Fit For Life: Don’t Cut Gym Time This Summer
Sunday, May 06, 2018
To truly get fit, you need to do more than gardening, walking the dog, or strolling in the park.
Just as important as good nutrition, you still need three to five days of strength training, some functional movements, metabolic circuits, in order for you have a great program to get you strong, fit, and moving well.
- What is metabolic training?
- What is strength training?
- What does cardio mean?
- Run, life cycle, elliptical??
Usually when people in a gym environment or the people that exercise outside say they did cardio, this consists of 30-60 minutes of some redundant movement pattern on some motorized piece of equipment lining the walls of the gym, equipped with tv and magazine racks or they are walking the park or neighborhood at a low intensity pace.
Now don’t get me wrong, getting outside in the fresh air and doing some extra steps throughout the day IS beneficial, but no substitute for intense exercise.
Unless you are running sprints, hiking hills and trails, or doing some power biking, you can’t say it replaces a structured exercise program.
Metabolic or HIIT training is what it takes to make a difference.
The body responds much better to short bursts of intense activity, followed by brief periods of rest, using different movements and routines.
Exactly what we program at Providence Fit Body Boot Camp!!
This makes the heart and lungs stronger by involving peak contractions, similar to the way you train other muscles.
Doing cardio at the same pace only teaches the heart and lungs to be efficient, not stronger.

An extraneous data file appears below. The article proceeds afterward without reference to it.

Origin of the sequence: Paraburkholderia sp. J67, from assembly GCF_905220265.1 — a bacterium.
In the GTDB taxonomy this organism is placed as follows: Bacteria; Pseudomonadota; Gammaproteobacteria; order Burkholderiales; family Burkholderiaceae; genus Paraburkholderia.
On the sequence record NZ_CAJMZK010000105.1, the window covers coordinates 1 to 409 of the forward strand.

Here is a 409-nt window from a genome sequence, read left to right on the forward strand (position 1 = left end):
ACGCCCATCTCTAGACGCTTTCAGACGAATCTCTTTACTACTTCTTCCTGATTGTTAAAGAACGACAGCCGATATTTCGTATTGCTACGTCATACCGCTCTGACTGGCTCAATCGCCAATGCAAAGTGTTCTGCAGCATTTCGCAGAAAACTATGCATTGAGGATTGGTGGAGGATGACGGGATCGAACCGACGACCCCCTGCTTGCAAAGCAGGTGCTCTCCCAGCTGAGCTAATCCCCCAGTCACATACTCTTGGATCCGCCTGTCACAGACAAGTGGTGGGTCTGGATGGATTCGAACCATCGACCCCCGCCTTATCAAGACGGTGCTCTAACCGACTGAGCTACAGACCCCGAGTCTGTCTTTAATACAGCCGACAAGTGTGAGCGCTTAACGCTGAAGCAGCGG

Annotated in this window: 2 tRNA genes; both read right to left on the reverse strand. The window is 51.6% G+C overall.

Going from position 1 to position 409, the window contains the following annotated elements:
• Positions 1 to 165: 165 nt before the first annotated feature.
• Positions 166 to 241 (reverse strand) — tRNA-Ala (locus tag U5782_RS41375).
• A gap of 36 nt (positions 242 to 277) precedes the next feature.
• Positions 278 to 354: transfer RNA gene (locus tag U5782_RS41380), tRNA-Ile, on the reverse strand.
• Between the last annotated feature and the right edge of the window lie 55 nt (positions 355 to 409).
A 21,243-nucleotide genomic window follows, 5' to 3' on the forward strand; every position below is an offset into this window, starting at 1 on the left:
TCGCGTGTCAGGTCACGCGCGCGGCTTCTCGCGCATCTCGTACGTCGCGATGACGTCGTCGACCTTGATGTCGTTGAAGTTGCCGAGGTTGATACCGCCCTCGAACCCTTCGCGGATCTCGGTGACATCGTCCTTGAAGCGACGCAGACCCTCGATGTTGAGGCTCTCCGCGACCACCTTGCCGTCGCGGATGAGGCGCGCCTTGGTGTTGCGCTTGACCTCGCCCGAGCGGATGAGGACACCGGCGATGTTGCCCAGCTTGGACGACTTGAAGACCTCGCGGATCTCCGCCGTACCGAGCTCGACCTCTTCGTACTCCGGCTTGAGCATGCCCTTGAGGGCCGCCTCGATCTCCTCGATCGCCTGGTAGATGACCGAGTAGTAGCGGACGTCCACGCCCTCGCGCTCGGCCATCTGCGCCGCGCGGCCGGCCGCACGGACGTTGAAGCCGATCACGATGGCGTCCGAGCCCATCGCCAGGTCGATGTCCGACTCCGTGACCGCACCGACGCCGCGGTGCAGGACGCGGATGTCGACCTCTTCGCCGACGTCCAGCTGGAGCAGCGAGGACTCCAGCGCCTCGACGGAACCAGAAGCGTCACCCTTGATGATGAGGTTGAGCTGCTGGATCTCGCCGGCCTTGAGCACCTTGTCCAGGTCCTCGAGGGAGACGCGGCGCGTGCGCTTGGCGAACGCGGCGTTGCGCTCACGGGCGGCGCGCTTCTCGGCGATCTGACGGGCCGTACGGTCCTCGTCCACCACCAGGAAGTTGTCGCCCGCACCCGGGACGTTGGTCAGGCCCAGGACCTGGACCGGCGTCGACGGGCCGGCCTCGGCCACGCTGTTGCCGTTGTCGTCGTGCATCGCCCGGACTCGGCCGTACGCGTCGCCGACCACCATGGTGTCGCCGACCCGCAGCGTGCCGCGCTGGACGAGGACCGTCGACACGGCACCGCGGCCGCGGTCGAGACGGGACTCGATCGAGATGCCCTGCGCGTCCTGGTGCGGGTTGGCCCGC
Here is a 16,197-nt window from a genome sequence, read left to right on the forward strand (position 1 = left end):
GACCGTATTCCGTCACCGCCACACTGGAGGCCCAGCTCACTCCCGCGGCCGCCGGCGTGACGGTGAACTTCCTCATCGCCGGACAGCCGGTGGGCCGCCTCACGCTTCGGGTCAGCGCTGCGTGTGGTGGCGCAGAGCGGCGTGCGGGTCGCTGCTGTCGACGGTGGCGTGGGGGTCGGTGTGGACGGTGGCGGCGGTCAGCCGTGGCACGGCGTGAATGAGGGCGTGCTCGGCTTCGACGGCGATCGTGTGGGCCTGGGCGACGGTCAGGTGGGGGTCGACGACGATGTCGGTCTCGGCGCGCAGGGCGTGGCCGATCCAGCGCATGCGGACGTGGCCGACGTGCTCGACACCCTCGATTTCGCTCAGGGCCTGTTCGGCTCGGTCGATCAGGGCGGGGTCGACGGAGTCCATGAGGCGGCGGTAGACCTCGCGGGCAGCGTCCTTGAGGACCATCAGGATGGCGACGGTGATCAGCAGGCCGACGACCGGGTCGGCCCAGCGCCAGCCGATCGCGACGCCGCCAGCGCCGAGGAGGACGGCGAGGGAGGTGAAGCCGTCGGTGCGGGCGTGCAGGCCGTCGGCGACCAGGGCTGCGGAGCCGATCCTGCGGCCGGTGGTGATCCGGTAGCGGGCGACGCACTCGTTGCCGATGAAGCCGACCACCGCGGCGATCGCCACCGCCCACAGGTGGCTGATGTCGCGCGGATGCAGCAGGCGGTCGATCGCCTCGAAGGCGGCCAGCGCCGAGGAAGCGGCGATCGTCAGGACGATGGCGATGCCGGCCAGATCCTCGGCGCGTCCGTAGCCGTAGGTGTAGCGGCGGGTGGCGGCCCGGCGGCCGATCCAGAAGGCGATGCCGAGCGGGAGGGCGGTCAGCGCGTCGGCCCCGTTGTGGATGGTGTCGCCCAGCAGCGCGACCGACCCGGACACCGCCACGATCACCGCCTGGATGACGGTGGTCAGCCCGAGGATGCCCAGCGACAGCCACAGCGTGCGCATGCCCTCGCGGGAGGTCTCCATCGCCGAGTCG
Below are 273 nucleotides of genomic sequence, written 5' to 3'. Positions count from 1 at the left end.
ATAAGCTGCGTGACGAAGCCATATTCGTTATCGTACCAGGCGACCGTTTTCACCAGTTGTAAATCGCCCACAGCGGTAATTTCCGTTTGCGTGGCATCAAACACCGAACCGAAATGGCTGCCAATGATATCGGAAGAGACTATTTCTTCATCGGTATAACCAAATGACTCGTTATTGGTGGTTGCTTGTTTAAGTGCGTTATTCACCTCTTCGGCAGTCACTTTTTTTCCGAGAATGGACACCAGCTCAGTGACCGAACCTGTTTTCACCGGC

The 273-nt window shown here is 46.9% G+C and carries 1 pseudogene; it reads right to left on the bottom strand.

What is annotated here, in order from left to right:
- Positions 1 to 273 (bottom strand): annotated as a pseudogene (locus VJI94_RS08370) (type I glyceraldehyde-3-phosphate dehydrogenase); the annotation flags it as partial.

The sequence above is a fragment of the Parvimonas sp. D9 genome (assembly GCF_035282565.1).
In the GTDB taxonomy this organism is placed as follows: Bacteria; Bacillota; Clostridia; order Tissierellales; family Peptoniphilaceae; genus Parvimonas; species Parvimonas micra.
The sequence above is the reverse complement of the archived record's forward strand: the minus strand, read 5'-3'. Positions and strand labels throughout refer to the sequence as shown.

Exercises such as dumbbell rows, squats, med ball slams, and band rotations can be performed in a sequential order either for time or reps, followed by brief rest periods.
The rest is important for recovery, allowing you to work out at a higher intensity, therefore netting better results.
Strength training or resistance is the most important type of exercise you can do.
When asked, I always recommend strength first. Not only does this make you more stable, exercises like squats, and lunges make you move better.
Resistance and intensity varies, depending on the clientele.
For instance, all my clients press and squat, but a 21-year-old rugby player would work at a higher intensity then the average Mrs. Jones, trying to improve overall fitness.
Another big reason for strength training, is that it builds muscle and muscle is a more efficient tissue, and burns more calories at rest, thus allowing us to look better and appear leaner.
Build muscle and burn fat are the results of strength and metabolic training and that is what it takes to get fit.
So, before you decide to substitute outdoor activities for a structured exercise program, think of all the benefits you will be missing.
Yes, get outside, and yes, enjoy our short summer, but don’t put the program that will get you true fitness results on ice for the season.
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